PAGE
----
All the distinctive aspects of Mia Hansen-Løve’s filmography – themes of fragile familial bonds, estrangement, loss, reconciliation, and passage of time; tonal palette laced with subtlety, understated storytelling and pathos; and a style devoid of expositions, bereft of manipulations and stripped of sentimentality, while still simmering with emotions – were vividly and exquisitely discernible in her sublime debut feature All Is Forgiven. Heartwarming, poignant, disarmingly real, affecting, sensitive, quietly existentialist, balancing the mundane with the poetic, and filled with moments of joy interspersed with pervading melancholy – it’s quite remarkable that she wrote and directed a work of such startling maturity and depth, and in the process also established her voice as an auteur, at the young age of 25! The narrative was roughly broken into two halves wherein the POV casually shifted from the father to the daughter; it therefore formed a lovely companion piece to her excellent next film Father of My Children where she’d switch the POV from the father to the mother to the daughter; notably, in all her subsequent films so far, the POV has broadly accompanied a single protagonist. The first half focussed on struggling Parisian poet Victor (Paul Blain) who’s suffering from terrible existential malaise and self-loathing, exacerbated by his addiction to drugs; thus, though he loves his wife Annette (Marie-Christine Friedrich) and young daughter Pamela, things inevitably rupture irrevocably. The second half, set eleven years later, shifted focus to Pamela (Constance Rousseau) – now a strikingly beautiful young woman – who reconnects with his dad after many years of living with vague memories of him. Deftly filled with delicate touches, naturalistic turns and bluesy folk songs, this was an achingly intimate work imbued with heartbreaking impermanence.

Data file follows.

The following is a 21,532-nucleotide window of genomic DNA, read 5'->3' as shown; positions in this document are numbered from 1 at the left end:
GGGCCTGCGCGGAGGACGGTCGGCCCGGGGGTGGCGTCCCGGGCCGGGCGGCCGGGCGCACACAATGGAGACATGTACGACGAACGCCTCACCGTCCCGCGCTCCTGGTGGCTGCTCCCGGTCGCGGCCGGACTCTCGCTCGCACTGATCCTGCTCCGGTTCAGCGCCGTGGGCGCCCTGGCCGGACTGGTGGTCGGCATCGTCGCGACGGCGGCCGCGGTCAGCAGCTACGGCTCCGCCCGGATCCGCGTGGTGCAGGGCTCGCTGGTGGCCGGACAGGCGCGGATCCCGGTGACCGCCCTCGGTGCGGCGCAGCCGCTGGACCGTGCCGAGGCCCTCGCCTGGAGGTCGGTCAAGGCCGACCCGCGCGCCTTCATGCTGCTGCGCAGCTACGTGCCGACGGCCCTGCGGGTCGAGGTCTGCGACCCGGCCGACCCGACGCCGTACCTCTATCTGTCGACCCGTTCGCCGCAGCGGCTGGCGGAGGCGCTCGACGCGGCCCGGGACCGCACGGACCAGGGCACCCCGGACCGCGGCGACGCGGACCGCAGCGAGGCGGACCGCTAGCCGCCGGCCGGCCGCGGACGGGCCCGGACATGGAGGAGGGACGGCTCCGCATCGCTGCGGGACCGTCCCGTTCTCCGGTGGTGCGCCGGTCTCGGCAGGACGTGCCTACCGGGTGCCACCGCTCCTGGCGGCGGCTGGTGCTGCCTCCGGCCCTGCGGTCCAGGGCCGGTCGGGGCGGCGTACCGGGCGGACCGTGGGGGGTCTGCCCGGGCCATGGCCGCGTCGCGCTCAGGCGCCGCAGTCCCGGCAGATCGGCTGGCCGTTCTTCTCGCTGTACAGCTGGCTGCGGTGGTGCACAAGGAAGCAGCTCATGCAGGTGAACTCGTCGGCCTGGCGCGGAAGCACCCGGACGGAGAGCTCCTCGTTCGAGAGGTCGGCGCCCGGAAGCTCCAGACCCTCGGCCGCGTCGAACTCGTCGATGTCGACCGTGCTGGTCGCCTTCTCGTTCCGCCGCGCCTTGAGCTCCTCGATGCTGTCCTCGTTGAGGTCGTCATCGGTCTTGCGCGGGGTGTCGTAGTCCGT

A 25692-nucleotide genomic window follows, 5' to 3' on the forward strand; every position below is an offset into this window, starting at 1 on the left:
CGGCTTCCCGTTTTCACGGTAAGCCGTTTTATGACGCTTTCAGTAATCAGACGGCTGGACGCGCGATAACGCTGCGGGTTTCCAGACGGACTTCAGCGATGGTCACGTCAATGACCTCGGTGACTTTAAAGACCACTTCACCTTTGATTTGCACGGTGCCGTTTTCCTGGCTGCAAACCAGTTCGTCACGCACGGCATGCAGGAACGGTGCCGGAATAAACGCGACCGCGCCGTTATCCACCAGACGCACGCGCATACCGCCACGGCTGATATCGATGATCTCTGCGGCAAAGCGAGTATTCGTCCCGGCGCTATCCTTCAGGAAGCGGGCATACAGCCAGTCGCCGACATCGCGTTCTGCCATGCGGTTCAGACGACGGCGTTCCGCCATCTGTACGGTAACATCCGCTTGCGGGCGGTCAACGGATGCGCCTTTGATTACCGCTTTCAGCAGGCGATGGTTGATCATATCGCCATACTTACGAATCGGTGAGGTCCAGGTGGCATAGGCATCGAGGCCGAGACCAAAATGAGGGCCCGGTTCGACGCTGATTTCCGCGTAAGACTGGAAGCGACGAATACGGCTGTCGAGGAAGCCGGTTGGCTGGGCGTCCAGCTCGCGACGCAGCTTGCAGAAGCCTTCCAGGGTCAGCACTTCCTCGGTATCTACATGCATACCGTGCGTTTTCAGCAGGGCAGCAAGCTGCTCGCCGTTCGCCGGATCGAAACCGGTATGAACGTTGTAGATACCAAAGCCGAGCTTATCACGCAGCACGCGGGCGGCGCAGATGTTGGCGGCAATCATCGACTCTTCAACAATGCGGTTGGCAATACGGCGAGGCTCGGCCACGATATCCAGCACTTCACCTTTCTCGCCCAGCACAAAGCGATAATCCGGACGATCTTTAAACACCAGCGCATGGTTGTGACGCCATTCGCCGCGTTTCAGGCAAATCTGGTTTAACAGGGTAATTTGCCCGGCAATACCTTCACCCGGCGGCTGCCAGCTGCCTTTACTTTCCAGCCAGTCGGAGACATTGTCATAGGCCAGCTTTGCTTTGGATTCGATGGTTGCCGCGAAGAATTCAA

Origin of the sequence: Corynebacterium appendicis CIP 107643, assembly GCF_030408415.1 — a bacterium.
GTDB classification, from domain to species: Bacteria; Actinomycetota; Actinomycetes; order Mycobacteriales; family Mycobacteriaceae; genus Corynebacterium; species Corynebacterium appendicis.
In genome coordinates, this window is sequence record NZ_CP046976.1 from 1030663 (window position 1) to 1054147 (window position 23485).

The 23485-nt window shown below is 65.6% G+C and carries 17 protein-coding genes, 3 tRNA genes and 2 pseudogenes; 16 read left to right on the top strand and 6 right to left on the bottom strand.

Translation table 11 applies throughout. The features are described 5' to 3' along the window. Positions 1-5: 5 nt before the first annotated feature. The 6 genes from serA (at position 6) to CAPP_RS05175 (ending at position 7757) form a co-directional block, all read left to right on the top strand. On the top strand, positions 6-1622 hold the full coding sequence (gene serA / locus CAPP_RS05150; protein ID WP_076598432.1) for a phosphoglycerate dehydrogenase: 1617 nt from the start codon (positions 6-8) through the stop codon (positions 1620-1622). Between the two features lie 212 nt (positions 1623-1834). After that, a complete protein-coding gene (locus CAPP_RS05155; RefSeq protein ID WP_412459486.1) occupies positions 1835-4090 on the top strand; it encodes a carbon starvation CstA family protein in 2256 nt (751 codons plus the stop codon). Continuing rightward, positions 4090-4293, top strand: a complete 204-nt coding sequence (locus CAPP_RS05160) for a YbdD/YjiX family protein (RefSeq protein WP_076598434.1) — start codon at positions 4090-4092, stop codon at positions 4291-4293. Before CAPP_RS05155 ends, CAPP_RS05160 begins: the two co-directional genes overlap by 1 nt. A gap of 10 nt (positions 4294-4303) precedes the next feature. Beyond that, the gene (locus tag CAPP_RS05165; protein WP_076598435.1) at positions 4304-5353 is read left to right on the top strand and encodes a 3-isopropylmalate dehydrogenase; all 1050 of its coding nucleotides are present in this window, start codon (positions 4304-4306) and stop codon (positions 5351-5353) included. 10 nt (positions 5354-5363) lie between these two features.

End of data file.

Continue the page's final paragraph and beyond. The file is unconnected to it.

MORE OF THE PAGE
Director: Mia Hansen-Love
Genre: Drama/Family Drama/Existential Drama